I was desperate for answers to my long list of questions: Should I actually let my child switch genders at age 4, or should I mandate life as a boy? What were the chances that my child would change their mind? And would there be long-term damage if we switched from boy to girl and then back to boy? On the other hand, what were the risks of forcing the kid to continue to live as a boy when such a thing caused my child so much misery?
In every case, the experts I consulted had the same response to my questions. They didn’t know. They shrugged their shoulders apologetically, made some vague recommendations, and admitted that there wasn’t really any reliable research on kids like mine.
February 12, 2015
DALLAS (CBSDFW.COM) – Children’s Medical Center in Dallas has unveiled the first pediatric transgender program in the Southwest.
15 year old Kammie is the first person to publicly speak about the program and she is not releasing her last name.
“I’ve dealt with ridicule. I’ve dealt with my whole family just kind of disowning me because they didn’t under it” says Kammie.
Kammie’s mother says it has been a difficult transition that she first noticed when her son, Cameron, was about 18 months old and preferred playing with girls’ toys. “I grew up a very devout member of the church of Jesus Christ Latter Day Saints” says Christina Pippin, Kammie’s mother. “I was excommunicated when I made the decision to embrace my child. But I was going to embrace my child before I was ever going to lose her” Pippin says.
Children’s Medical Center call is the GENECIS program – the Gender Education and Care, Interdisciplinary Support Program. According to the hospital it focuses on helping children and teens with issues surrounding gender dysphoria, when a person does not identify with the gender they were assigned at birth. Doctors say Gender dysphoria is frequently associated with mental health conditions such as depression, anxiety and suicidal thoughts.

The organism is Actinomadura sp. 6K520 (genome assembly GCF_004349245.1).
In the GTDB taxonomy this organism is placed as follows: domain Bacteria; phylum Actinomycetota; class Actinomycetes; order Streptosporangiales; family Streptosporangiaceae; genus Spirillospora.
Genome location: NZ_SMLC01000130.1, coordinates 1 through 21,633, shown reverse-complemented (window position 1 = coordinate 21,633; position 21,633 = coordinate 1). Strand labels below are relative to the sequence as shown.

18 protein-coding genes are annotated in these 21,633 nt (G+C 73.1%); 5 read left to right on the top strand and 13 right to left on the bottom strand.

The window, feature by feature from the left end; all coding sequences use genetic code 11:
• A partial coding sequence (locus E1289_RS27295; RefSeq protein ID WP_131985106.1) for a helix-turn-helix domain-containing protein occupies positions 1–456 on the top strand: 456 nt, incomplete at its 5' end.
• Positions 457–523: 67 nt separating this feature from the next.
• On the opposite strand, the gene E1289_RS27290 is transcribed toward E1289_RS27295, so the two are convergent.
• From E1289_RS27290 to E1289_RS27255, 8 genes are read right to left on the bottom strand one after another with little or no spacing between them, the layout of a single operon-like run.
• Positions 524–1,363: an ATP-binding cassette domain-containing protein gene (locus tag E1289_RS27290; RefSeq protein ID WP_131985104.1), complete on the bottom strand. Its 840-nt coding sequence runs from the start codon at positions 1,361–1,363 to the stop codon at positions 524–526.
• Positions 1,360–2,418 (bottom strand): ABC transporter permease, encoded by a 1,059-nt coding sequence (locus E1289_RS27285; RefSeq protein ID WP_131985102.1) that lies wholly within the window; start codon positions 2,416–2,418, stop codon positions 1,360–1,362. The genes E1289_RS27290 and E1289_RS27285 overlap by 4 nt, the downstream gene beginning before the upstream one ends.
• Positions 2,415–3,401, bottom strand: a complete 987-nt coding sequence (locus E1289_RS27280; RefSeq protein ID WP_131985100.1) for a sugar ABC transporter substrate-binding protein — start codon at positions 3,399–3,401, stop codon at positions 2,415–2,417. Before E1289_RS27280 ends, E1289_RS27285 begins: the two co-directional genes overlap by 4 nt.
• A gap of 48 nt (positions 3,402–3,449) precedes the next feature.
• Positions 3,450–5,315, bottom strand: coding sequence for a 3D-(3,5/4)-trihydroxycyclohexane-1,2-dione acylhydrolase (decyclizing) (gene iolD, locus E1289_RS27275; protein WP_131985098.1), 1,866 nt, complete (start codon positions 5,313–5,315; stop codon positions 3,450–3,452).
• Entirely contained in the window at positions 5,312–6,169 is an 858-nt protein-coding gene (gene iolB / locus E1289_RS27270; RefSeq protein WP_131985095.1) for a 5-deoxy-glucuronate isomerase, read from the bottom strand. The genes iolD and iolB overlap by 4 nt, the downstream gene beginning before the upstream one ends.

“They feel like they don’t belong to either gender, so when they’re very young, it’s hard” says Dr. Ximena Lopez, Endocrinology for Children’s Medical Center. “They’ve gone through very stressful puberty and at that time they have attempted to kill themselves, a lot of times, and so I think parental support is key.”
“There was no point in living an unhappy life and so then I started contemplating suicide” says Kammie. “You know that’s a big thing with transgender children because it’s not openly talked about around schools and places like that” she adds.
By Alyssa Figueroa
February 18, 2015
Cities in the United States have a long history of criminalizing the public presence of people they consider undesirable. In the late 1800s, Southern cities established “sundown towns,” laws that restricted black people from being outside after sunset. Throughout the 19th century, cities ratified “ugly laws,” banning people who were diseased or deformed from being outside. During the Great Depression, California cities passed an “anti-Okie” law, making it illegal to assist poor people entering the state.
Today, society’s target is homeless people. Beginning in the 1980s when the federal government slashed the affordable housing budget, cities have enacted thousands of laws to criminalize basic human needs such as resting, sleeping, standing, and sitting, as well as acts like panhandling and food sharing.
That’s why the Western Regional Advocacy Project, a network of homeless advocacy groups on the West Coast, is pushing to pass the Right to Rest Act in Oregon, Colorado and California this year. The act, the first of its kind, would protect all residents’ right to rest, allowing people to occupy and use public spaces without fear of discrimination. The legislation was written based off interviews with more than 1,400 homeless people. It would also serve as a model legislation that could be enacted in every state across the nation.
While representatives in Oregon and Colorado are sponsoring the bill, no one has yet been willing to sponsor the bill in California. February 27 is the last day for the bill to be introduced into the legislature for this session—meaning if no one puts their name on it, the act is out for this year. The final push to get the Right to Rest Act introduced in California comes on the heels of a new research report revealing the extent of the criminalization of homelessness.
Paul Boden, executive director of WRAP, said, “The fact that we have the most in-depth research by far in California and we’re having the hardest time by far getting a sponsor for the bill is a really sad statement about the politics of business and gentrification in the state.”